When Daniel Defoe passed through Bideford in 1724 he remarked on "a new and spacious street … broad as the High Street of Exeter, well built, and, which is more than all, well inhabited with
considerable and wealthy merchants, who trade to most parts of the world".
The line of the street having been determined, individual plots were leased out, the lessees then submitting designs and specifications for the house that they would build there.

Ordnance Survey, 2012, MasterMap (Cartographic). SDV348725.

Sources / Further Reading

SDV18900Article in Serial: Worthy, C.. 1884. Notes - Genealogical and Historical - Being a Second Essay towards a History of Bideford. Transactions of the Devonshire Association. 16. Unknown. 675.
SDV345899Un-published: Torridge District Council. 2003. Bideford Townscape Heritage Initiative Stage 2 Bid. Torridge District Council Report. A4 Stapled + Digital. 6, 8.
SDV345901Un-published: Torridge District Council. Bideford Conservation Area Partnership Scheme. Action Plan for 1996-1999. Torridge District Council Report. A4 Stapled + Digital. 4, 14.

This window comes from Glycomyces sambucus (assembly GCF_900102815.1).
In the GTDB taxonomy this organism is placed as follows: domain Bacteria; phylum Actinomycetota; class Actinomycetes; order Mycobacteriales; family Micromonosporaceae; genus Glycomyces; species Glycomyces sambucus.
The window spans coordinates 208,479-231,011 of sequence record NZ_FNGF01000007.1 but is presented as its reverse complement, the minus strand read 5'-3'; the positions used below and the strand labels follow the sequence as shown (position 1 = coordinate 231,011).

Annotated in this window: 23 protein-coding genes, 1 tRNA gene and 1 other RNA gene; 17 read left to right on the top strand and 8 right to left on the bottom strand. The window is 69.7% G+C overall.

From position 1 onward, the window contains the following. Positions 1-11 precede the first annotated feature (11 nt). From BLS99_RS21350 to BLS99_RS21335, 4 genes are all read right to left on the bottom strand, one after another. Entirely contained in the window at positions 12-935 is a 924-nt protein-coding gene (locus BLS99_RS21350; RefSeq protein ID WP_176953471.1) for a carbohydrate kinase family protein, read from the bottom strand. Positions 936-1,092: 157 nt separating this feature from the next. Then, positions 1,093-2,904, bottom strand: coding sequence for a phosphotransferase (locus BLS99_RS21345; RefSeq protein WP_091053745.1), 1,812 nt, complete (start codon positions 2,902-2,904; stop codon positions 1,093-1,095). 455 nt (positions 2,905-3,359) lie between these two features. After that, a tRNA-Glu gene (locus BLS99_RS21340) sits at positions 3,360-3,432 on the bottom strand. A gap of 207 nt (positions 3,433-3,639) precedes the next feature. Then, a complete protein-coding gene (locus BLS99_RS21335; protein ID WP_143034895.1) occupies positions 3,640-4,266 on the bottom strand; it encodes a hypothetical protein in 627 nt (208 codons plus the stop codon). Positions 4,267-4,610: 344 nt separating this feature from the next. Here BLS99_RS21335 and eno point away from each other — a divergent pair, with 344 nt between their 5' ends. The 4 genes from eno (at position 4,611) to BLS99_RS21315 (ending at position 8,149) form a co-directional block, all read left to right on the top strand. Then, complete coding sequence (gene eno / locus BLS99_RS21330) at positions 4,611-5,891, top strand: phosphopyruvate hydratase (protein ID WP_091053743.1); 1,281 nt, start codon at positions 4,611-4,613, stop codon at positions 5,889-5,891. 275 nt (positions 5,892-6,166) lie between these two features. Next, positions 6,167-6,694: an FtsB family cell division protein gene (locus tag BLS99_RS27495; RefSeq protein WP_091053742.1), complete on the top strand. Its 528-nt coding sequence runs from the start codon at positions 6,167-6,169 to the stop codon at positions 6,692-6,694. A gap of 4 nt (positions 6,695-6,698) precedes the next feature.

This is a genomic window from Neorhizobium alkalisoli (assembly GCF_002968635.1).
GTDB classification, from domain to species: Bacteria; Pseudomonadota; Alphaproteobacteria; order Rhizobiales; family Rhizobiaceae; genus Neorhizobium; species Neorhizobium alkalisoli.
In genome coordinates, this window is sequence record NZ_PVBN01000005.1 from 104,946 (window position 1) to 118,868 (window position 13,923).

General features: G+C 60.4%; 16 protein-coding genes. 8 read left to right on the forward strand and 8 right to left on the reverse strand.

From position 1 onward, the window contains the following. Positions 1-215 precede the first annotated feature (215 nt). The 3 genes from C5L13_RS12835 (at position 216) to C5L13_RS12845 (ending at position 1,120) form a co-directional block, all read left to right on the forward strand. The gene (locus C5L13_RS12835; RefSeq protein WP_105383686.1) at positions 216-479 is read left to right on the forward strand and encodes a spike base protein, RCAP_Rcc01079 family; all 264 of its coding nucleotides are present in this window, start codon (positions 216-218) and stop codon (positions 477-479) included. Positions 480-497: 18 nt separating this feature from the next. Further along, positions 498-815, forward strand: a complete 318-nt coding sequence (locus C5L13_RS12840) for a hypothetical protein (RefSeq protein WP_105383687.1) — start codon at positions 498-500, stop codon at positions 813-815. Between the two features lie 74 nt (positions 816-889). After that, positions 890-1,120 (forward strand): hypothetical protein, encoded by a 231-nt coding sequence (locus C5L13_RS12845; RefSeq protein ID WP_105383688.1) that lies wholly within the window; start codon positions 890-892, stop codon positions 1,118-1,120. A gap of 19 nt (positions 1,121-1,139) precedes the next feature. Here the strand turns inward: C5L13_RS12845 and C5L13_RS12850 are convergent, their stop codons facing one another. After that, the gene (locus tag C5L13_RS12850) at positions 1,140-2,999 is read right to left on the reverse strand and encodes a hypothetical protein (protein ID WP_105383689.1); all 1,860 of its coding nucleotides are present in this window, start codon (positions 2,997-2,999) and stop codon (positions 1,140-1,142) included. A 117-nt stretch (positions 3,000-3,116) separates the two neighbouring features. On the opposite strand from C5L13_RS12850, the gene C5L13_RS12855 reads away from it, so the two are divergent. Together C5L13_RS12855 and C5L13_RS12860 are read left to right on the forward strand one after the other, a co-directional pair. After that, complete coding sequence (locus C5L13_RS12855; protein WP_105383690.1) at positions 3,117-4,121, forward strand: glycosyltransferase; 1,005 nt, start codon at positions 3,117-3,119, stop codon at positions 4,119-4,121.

SDV345902Un-published: Torridge District Council. Bideford Heritage Economic Regeneration Scheme. Implementation Programme 1999-2002. Torridge District Council Report. A4 Stapled + Digital. 2.
SDV348725Cartographic: Ordnance Survey. 2012. MasterMap. Ordnance Survey. Map (Digital). [Mapped feature: #100647 ]
SDV349405Report - non-specific: Green, T. + Walls, S. + Wapshott, E.. 2012. Land to the Rear of 28 Bridgeland Street & 5 Queen Street Bideford. Results of a Desk-Based Study & Historic Building Recording. Southwest Archaeology Report. 120211. A4 Stapled + Digital. 11; Fig 3.
SDV351295Report - non-specific: Torridge District Council. 2009. Bideford Conservation Area Appraisal. Torridge District Council Planning Guidance. Digital. 5, 11, 12, 15, 16.
SDV352469Article in Monograph: Devon County Council. 1975. Bideford Town Trail. Devon Town Trails: European Architectural Heritage Year. Paperback Volume. 78.
SDV354573Un-published: Timms, S.. 1987. The Archaeology of North Devon Towns. A4 Stapled + Digital. 4.

Associated Monuments

MDV78859Parent of: 24 Bridgeland Street (Building)
MDV21271Parent of: The Red House, 25-26, Bridgeland Street, Bideford (Building)
MDV44170Related to: 31 Bridgeland Street, Bideford (Building)

Associated Finds: none recorded

Associated Events: none recorded


Date Last Edited:Oct 3 2019 12:56PM